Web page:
She won’t tell you this, but several bigger-name correspondents have tried to recruit her away, and she has stuck with the beat.
Walsh: He’s the best Pentagon reporter of a generation, if not of all time. I’m not going to walk away.
I had a lot of interest in the military, which came from my time in the field. I covered the U.S. military in Asia. I landed in Somalia, with the Marines. And I started calling David—because this is when I still was based in Tokyo—I started calling David on the Somalia operation, sharing observations about the military mission. I don’t think he realized that I was sort of lobbying him to bring me on as his producer. But I was ready to come out of the field and move to D.C., and I was trying to impress him that I knew at least a little bit about the military.
Martin: One other part of working together is challenging each other; not just agreeing on a script but arguing back and forth. It’s not easy to take criticism, and there was a time when she would say, “hey, this, this doesn’t work,” and I would get offended. But hundreds and hundreds of times, you start to realize when she says this doesn’t work, that means it doesn’t work, and so you both have to make it better. That’s what she was talking about with the “mind meld” and going to the headphones.
Other anchors and correspondents we’ve spoken with say a good deal of their success comes from the producer anticipating what the anchor/correspondent might want or need. Do you two feel that anticipation is essential to a strong correspondent-producer partnership?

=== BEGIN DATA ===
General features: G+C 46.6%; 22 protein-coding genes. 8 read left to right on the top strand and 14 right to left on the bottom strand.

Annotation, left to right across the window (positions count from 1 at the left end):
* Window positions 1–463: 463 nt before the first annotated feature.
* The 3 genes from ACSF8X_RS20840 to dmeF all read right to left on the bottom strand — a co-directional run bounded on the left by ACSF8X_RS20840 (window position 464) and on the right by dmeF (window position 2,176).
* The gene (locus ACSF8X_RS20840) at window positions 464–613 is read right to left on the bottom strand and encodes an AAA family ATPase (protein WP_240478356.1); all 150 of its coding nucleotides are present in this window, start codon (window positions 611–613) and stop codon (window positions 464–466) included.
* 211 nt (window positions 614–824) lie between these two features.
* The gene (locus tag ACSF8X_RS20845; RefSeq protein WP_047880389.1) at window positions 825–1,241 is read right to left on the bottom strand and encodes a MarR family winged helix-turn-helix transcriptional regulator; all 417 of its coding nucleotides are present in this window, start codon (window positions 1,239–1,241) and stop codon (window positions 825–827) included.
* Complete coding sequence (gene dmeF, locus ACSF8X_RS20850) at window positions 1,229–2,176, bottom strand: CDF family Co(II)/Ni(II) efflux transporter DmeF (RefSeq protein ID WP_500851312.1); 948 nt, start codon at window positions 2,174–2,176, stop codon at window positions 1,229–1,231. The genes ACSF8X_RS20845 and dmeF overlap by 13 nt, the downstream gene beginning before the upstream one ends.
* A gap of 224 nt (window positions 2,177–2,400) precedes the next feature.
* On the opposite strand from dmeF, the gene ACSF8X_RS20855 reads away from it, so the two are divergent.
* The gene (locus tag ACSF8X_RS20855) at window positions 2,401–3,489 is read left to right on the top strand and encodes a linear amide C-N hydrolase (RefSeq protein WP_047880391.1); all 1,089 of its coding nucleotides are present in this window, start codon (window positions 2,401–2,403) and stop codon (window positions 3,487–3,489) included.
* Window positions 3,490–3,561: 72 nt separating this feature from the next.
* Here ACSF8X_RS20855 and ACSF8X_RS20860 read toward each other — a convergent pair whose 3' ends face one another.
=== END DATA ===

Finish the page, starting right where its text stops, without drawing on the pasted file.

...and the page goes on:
Walsh: We were talking about a story that we did in San Antonio, with a family and the logistical problems that were going on in that situation, were so paramount; but David wasn’t even aware of them, because I was already taking care of them. That’s anticipation. I think the other part of anticipation is just trying to figure out what the story is, and trying to figure out who the right people are in interview because you have limited time and resources at times.
Martin: Well, what she’s saying is the correspondent is clueless! (laughter) When it comes to the logistics of a shoot, I am clueless. If I had to set up a shoot, we would, we would never get it.